What is it?
A Transit-based people mover, offering space for eight or nine people, plus luggage. The Tourneo Custom is destined to find most of its work ferrying tourists and business types betwixt hotel and airport, but Ford hopes it’ll attract a number of private motorists who have outgrown the limited-luggage capabilities of the Galaxy and S-Max when all seven seats are in place.
The Tourneo is based on the new Ford Transit Custom, which itself takes its well regarded reputation as a reliable and spacious vehicle to carry cargo in, and adds some genuinely car-like dynamics. For a vehicle that Ford hopes will begin to break out of the airport taxi market, it has chosen a good place to start.
What is it like?
Big and spacious, as you’d expect – the SWB model tested here is 51mm longer, 136mm wider and a massive 526mm taller than a Galaxy. That means that fully loaded, our nine-seat model provided plenty of legroom for the full complement of passengers, and without the need to invade your neighbour’s personal space.
The boot offers 1323 litres of space to the roof with all three rows of seats in place. Remove the second row – an easy process hampered only by the seats’ weight – and cargo capacity virtually matches that of the SWB Transit, with 5520 litres of room. The LWB variant doesn’t increase space for the passengers, but grows the boot capacity to be able to stow a standard-sized Samsonite case lengthways — research has shown that loading them widthways raises the prospect of one falling out when the boot is opened.
Access to the third row is easy, although the high sills mean a big step up through the twin sliding doors, and the second row seats flip and tumble in a two-part movement. There are 30 combinations of seating arrangement and all seats have three-point seatbelts.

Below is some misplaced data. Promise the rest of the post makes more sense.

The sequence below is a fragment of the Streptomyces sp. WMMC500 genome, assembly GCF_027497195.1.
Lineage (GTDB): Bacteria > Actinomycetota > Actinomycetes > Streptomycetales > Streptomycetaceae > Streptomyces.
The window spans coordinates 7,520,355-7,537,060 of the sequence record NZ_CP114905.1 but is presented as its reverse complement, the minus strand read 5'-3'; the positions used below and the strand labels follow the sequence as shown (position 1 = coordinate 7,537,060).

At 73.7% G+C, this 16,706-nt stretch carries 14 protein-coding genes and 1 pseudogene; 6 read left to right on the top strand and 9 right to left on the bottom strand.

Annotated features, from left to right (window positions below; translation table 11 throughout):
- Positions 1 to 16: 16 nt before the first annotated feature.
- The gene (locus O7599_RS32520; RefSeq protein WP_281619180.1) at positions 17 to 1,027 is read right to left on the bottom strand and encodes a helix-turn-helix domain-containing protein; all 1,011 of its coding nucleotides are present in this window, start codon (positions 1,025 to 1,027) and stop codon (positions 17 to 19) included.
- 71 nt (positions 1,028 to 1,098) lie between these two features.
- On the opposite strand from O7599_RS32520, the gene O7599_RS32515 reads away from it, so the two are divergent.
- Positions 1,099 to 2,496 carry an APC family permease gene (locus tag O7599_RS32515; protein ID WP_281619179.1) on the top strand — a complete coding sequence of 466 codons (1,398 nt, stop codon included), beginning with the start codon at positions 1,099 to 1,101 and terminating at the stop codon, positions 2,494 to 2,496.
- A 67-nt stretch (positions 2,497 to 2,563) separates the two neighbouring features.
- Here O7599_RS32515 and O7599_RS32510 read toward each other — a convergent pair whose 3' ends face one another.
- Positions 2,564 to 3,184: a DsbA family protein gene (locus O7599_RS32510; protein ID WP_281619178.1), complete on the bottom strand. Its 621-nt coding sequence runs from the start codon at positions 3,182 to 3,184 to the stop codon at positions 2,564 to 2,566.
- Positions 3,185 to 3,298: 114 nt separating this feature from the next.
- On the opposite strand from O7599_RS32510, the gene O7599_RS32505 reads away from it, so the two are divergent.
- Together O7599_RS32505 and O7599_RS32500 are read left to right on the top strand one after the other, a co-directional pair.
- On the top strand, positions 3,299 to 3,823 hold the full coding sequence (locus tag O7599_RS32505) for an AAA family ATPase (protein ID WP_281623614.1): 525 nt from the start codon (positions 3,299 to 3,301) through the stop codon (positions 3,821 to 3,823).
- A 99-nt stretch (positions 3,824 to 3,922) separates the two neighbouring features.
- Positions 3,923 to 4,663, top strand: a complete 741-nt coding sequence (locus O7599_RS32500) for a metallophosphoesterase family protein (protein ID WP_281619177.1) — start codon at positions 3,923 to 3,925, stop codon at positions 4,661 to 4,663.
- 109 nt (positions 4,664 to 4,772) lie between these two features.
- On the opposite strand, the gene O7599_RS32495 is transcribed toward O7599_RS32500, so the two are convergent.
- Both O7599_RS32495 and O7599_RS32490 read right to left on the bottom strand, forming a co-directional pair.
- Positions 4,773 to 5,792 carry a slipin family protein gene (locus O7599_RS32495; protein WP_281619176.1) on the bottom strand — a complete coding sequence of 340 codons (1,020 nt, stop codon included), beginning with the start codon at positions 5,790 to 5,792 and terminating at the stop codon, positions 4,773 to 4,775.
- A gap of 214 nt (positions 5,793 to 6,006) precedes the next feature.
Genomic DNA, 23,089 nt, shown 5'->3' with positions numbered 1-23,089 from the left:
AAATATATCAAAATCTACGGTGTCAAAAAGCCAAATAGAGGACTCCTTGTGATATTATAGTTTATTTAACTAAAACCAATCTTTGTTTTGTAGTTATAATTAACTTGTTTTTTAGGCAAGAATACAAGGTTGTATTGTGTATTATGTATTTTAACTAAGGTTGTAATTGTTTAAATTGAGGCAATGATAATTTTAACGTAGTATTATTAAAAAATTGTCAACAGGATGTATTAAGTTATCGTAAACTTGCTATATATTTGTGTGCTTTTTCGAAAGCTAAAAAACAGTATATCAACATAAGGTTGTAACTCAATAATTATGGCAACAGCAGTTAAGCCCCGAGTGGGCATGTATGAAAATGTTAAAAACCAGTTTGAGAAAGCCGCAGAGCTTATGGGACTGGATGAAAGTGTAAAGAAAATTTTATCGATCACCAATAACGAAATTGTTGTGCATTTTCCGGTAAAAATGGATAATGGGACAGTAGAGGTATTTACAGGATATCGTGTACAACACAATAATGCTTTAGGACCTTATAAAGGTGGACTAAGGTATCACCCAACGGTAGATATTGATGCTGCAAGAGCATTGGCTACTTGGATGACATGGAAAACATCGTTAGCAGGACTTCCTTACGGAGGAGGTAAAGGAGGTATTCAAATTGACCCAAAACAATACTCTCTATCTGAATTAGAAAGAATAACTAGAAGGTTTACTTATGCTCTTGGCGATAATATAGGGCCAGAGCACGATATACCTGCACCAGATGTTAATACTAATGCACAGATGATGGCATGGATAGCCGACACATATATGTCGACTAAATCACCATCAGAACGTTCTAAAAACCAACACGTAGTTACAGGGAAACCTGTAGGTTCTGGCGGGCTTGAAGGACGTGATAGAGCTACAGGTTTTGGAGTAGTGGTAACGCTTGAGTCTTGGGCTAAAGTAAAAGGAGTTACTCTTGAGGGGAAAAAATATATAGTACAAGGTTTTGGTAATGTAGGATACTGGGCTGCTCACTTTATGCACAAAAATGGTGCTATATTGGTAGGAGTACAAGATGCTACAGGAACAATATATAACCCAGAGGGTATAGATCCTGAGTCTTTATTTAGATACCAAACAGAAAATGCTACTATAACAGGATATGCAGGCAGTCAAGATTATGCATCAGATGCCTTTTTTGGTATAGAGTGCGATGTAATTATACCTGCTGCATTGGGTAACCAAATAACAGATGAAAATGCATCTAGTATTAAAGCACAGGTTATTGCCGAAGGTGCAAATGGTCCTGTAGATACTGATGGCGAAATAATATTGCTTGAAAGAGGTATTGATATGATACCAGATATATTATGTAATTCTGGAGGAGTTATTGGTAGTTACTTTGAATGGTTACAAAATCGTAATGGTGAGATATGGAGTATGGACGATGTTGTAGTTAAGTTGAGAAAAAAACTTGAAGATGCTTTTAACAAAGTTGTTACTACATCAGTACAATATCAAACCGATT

Up front, the driver’s environment is a handsome one. Yes, there are the hard plastics that you’d expect from a car that’s essentially a very posh Transit, but the dash is designed well enough that the upmarket parts bin switchgear looks like its supposed to be there, rather than an unusually sparkly highlight.
Power comes from one of three versions of the Ranger’s 2.2-litre four-cylinder turbodiesel. Our test Tourneo produced 153bhp and 284lb ft; the other pair develop 99bhp/229lb ft and 123bhp/258lb ft. Ford doesn’t quote 0-62mph times as it depends on a huge number of factors, but its acceleration felt more than adequate, if rather noisy under load. Top speed is 94mph.
Generally, the Tourneo is hugely refined for a commercial-based people mover, with NVH levels that are as low as those of many passenger cars on the market. The ride quality depends on how loaded it is. With just a pair of adults on board, it has a tendency to chop across high-frequency undulations, but when loaded down, it feels far more planted – a legacy of its ability to carry 859kg on its rear leaf springs.
For what it is, the steering is responsive, too. There’s less vagueness than you’d expect for such a vehicle, but those looking for the sharp-edged steer offered by the S-Max won’t, unsurprisingly, find it here.
Should I buy one?
If you regularly need to carry a large number of passengers, plus luggage, then yes. It feels less like a van than the average upmarket Volkswagen Transporter, and is far more luxurious than the cheaper Hyundai i800.
It’s not a vehicle to enjoy driving in the conventional manner, but as a tool to use every day, its certainly one that will please its owners or drivers.
Ford Tourneo Custom 300 Limited 155ps
Price: £32,605 0-62mph: na Top speed: 94mph Economy: 43.4mpg CO2: 172g/km Kerb weight: 2141kg Engine: 4cyls, 2198cc, turbodiesel Power: 153bhp at 3500rpm Torque: 284lb ft at 1450rpm Gearbox: 6-spd manual